My tree sat outside our house in the naval estate at the top of town. I cant remember what type of tree it was – back in early to mid 80’s I could tell you what K.I.T.T. stood for and how fast Airwolf could fly, but anything that didn’t involve action tv shows was beyond my remit. Still, that tree on the grass slope behind my house was one of my favourite things from that part of my childhood.
It had strong branches that began about a meter and a half up its trunk, so being one of the taller kids in the area meant I could climb it with a moderate struggle. The branches splayed out and upward so that once I’d climbed up to the first level there was a good place to sit inside the leafy cocoon it formed. Climbing still further up, the branches opened out at the top to form an area that could seat two in relative comfort, should one of my friends make it up into my tree with me.
I spent hours just sitting in my tree – watching the neighbourhood and listening to the sounds of the summer. Not that climbing the tree was a fair weather affair for me – I remember rolling a decent sized snow ball to help me climb my tree wearing heavy moon boots during the middle of winter.
All the kids in the area knew that the tree was my tree, and I became quite protective of it. I had a bit of a fight with the boy next door at one point because I was sure he’d climbed my tree while I’d been away visiting the grandparents. He probably hadn’t, since he was quite small, but he had managed it before, so paranoia set in. My best friend convinced me that the boy next door had indeed not climbed my tree, but that was only after I’d made the boy cry, and I felt bad about that. But in defence, it was my tree.
One morning, as I got ready for school, my mum urgently called me downstairs because a man who lived in the house behind my tree was up a step ladder, cutting the lowest branch with a saw. I was so upset I nearly cried, but as much as I wanted to run outside and topple him from his ladder, I’ve never been much for confrontations.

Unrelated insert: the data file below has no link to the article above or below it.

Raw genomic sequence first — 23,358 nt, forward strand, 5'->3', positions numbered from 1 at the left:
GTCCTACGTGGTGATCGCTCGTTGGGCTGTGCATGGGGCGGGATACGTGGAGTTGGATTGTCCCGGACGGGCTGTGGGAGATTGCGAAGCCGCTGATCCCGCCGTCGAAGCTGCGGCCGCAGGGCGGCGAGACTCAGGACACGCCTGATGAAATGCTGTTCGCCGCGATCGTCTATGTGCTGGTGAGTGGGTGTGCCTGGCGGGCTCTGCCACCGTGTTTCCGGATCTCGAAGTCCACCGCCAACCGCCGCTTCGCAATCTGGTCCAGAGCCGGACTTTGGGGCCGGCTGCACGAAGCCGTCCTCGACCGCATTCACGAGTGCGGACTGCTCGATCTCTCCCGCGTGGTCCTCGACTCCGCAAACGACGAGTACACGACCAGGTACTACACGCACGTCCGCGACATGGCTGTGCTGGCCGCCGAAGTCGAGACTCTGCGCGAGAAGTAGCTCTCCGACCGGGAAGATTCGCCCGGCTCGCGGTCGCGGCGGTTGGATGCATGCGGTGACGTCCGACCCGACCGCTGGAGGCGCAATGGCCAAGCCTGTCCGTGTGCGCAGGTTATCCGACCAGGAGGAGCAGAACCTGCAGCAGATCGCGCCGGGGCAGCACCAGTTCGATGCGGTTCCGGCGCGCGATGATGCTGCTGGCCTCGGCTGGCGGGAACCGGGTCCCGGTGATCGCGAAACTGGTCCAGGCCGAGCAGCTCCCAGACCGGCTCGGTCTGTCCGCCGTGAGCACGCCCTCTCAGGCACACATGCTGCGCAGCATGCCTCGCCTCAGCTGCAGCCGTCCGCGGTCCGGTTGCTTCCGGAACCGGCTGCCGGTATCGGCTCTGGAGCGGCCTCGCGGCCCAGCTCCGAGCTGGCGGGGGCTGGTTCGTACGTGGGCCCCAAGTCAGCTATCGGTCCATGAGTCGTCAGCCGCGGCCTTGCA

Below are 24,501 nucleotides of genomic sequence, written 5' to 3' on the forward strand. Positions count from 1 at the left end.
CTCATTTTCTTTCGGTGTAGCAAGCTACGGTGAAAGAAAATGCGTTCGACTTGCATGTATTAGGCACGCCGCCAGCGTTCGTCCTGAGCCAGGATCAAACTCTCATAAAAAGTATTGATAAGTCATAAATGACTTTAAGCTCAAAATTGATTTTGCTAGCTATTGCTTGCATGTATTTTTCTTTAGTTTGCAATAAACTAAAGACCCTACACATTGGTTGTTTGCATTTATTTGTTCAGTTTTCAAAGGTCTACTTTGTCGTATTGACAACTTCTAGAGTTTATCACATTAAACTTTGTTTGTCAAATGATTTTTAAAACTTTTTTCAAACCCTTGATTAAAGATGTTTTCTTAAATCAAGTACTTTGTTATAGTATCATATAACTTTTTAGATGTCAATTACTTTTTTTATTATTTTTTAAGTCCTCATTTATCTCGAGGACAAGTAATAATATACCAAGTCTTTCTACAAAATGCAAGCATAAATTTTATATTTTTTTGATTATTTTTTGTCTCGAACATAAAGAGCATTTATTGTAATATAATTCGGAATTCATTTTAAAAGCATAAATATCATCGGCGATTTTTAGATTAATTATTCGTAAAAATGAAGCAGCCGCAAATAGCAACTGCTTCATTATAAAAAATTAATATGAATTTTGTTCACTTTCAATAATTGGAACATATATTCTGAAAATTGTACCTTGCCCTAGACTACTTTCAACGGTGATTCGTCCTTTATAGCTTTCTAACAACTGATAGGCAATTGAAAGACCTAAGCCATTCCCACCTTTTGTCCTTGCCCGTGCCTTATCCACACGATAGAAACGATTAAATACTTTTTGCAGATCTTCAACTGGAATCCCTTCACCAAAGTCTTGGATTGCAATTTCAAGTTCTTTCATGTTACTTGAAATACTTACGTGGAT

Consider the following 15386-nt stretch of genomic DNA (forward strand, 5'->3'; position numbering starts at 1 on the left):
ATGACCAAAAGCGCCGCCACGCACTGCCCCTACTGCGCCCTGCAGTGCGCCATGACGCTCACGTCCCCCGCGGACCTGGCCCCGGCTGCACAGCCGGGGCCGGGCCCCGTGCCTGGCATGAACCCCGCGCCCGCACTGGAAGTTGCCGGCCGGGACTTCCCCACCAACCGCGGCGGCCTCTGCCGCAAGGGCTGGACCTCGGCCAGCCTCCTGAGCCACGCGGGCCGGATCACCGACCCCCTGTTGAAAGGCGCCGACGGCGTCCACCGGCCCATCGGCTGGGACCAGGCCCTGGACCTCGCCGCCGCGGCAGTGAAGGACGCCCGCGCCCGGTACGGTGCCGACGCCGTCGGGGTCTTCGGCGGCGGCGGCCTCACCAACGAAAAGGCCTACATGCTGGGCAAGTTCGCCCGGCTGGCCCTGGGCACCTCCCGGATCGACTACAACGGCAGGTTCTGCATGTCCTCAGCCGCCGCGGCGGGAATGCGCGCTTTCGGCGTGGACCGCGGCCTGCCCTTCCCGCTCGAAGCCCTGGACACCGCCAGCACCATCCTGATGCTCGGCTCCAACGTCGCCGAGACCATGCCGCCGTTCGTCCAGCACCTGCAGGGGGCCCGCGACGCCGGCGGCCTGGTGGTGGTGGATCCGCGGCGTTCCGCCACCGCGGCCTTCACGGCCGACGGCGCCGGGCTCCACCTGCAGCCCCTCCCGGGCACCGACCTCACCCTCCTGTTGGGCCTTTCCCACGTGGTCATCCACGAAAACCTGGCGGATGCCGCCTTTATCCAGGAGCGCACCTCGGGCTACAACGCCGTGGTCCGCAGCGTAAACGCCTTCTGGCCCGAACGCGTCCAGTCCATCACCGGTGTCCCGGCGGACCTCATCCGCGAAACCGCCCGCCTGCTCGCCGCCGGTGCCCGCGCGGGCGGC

Through the years, our family seems to have ended up with a fair amount of wahoo’s for neighbours. From those in my first family home with their stupid yappy terrier called Mac, to the Wicked Witch of West King Street who terrorised the current family dwelling up until a short time after I moved out. Yep, we’ve had a fair share of them, but back in the Churchill naval estate days, the wahoo’s of choice were the Whitlocks. The kids were plain weird, the mother was neurotic, and the father was a cold man who spent a lot of time at sea, mostly on the same submarine as my stepfather.
So it wasn’t exactly a shocker that morning to find Mr Whitlock cutting a branch from my tree. Mrs Whitlock had gotten it into her head that I was spying on the family from my perch up in the leafy branches, and so her husband had taken it upon himself to just go out there and saw away at the tree.
Spying on that family had never been my intention, though – spying on the other kids in the street, yes, more than likely. But from my tree in the middle of summer it was kind of hard to see too much of anything with all the leaves.
That night when I got home from school I tried for half an hour to climb my tree, but the evil man had removed the key handhold required for hoisting me up to the first level. Eventually I got my bike, parked it against the trunk and stepped up onto the bike frame to reach a higher branch and lift myself.
In a way I felt quite pleased with myself once I was up there, although inspecting the damage done by the saw of Mr Whitlock I agreed with mum’s remark that “he’s hurt that poor tree.” But since I could still get up there, it actually made it a more secure hideout. If I could only get into the tree with the aid of my bike, then the smaller kids had no chance at all.